After 13 seasons with the Bears, he signed with the Green Bay Packers in 1994, and retired after playing one season with that franchise. By the end of his career he had made two Pro Bowls, been named a first team All-Pro twice and a second team All-Pro three times, and accumulated 95 sacks, recording all but 2.5 of them as a Bear. (Sacks became an official NFL statistic in 1982, McMichael’s third season in the league.) According to a release from the Chicago Bears, McMichael is second on the team’s all-time sack list with 92.5, and he once played in a team-record 191 consecutive games, a remarkable record of resilience that he attained while playing through various ailments and eight knee operations, and also a statistic that doesn’t include the handful of games he missed in the 1987 season due to the NFL Players Association strike.

Though he’d been a decorated and highly-respected player as a professional, he had never been a Pro Football Hall of Fame finalist prior to 2023. In August of last year he was one of three players named as a finalist by the Hall of Fame’s Seniors Committee. His selection for the Hall of Fame required a “yes” vote from 80% of the 50-person Selection Committee, which he received.

His selection is bittersweet for many Longhorn and Bears fans, coming nearly 30 years after the end of his playing career, and just under three years after it was publicly announced that he had been diagnosed with amyotrophic lateral sclerosis (ALS), also known as Lou Gehrig’s Disease, which has left him physically as a shell of the man who was once among the most feared linemen in the Southwest Conference and in the NFL. His condition prevented him from attending the NFL Honors ceremony where his upcoming induction was announced, and his wife attended on his behalf. senior writer Larry Mayer shared a video on X (formerly Twitter) of the scene at McMichael’s home when his Hall of Fame selection was announced.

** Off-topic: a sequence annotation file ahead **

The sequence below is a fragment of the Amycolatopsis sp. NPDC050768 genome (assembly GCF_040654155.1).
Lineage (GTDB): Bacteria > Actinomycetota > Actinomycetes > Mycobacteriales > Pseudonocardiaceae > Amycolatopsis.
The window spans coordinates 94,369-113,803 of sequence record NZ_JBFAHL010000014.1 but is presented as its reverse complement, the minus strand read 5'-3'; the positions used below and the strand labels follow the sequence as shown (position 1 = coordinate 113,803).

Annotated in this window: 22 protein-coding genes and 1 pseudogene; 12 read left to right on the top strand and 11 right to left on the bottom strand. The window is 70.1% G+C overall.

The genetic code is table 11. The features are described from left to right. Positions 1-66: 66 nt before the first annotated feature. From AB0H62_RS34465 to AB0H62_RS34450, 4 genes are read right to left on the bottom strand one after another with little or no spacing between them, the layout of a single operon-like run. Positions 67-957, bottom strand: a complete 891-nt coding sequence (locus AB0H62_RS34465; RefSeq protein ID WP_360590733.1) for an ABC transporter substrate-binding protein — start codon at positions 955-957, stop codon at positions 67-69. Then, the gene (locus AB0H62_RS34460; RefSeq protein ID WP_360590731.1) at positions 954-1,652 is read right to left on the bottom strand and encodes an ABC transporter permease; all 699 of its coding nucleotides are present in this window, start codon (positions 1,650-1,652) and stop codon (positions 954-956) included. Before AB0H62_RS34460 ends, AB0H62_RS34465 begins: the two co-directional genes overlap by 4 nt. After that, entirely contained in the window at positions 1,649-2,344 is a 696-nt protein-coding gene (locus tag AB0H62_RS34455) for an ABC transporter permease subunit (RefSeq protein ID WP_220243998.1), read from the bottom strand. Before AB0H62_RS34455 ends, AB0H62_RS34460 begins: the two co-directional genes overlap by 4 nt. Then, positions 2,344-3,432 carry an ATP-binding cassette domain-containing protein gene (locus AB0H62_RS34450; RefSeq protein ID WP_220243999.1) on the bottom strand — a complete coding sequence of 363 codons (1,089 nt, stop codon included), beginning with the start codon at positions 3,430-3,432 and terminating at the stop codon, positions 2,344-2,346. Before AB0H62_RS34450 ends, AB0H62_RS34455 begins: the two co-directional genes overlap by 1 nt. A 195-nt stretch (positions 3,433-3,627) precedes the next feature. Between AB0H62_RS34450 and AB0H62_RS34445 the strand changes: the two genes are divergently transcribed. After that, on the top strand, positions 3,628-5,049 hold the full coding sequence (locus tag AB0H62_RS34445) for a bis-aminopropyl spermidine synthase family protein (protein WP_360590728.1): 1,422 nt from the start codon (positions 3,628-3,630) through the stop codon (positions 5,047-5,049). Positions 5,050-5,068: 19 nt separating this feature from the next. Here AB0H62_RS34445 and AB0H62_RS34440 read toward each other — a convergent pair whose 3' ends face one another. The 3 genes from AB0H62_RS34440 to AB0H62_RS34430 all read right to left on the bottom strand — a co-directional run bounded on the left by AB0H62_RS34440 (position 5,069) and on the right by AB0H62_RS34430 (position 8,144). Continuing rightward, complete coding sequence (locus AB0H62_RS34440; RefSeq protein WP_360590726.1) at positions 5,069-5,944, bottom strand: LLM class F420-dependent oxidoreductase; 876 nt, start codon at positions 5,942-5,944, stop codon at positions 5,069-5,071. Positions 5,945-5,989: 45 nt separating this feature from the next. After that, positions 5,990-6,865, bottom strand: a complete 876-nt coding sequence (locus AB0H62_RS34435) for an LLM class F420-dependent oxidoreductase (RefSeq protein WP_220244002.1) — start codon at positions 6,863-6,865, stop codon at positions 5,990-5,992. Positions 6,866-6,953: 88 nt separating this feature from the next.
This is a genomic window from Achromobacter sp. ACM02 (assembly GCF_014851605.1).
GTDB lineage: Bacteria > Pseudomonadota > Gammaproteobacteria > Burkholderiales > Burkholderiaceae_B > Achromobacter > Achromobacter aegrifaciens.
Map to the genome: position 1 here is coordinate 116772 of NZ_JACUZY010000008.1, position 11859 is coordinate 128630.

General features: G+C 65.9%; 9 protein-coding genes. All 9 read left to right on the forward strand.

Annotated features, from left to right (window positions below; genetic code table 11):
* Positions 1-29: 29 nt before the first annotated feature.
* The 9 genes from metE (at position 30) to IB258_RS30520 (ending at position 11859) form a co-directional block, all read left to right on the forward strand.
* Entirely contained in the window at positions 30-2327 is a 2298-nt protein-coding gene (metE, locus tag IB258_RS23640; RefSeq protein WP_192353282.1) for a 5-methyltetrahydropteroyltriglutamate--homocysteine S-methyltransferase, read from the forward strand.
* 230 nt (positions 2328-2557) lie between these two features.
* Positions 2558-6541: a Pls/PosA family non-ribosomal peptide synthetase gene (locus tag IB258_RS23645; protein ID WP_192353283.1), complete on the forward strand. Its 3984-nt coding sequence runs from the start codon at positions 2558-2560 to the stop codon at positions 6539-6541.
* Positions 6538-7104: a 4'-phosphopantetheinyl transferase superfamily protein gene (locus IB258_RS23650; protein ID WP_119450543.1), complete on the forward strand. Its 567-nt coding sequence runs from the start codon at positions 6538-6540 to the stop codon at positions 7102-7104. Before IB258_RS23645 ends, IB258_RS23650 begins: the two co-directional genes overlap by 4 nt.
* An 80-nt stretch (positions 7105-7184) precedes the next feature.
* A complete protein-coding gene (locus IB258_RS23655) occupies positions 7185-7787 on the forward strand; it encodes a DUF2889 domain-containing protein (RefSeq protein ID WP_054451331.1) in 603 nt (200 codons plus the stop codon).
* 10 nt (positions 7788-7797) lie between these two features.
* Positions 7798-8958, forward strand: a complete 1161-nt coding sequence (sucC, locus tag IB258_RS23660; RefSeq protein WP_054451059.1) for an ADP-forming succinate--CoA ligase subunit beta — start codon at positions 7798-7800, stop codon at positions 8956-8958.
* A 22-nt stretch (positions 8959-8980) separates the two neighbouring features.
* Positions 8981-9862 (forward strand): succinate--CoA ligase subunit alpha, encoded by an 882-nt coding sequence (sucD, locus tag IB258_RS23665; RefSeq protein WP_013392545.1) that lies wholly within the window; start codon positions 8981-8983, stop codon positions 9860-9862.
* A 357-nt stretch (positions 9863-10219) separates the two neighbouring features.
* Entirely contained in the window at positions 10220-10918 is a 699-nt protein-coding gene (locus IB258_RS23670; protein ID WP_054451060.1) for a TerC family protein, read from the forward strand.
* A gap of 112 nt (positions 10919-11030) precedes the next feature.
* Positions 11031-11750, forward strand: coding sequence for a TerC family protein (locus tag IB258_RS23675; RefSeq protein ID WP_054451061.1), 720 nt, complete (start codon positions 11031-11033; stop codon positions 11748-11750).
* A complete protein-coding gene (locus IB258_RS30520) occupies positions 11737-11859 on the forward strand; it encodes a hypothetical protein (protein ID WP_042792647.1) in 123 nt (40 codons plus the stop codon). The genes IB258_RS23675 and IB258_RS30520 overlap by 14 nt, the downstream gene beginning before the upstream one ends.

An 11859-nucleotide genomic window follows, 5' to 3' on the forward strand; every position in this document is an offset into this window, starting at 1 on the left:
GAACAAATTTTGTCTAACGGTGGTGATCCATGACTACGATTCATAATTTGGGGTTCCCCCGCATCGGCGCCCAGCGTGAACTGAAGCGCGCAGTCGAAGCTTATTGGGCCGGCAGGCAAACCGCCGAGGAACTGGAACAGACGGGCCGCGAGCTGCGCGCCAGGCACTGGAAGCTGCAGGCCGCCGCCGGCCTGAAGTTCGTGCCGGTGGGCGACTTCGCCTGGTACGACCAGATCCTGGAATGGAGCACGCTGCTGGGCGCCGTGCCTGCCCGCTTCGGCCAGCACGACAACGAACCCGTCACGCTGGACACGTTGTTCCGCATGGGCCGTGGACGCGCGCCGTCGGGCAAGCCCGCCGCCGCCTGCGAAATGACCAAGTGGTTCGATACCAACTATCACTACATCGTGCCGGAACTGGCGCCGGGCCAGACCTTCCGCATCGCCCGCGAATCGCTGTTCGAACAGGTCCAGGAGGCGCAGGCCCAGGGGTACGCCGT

The enshrinement ceremony for the Pro Football Hall of Fame’s 2024 induction class is scheduled to take place in Canton, Ohio on Saturday, August 3. When he is inducted, McMichael will join Bobby Layne, Earl Campbell, and Bobby Dillon as former Longhorns who were inducted into the Hall of Fame as players. The Hall also includes former Longhorn defensive back and 1948 team captain Tom Landry, who was inducted in 1990 as a coach after his 29 seasons leading the Dallas Cowboys. In addition to those, UT graduate Tex Schramm, the longtime general manager of the Dallas Cowboys, was inducted in 1991 as a contributor.

Prior to being selected for the Pro Football Hall of Fame, Steve McMichael was inducted into the Texas High School Football Hall of Fame in 1992, the University of Texas Athletics Hall of Honor in 1999, and the College Football Hall of Fame in 2010.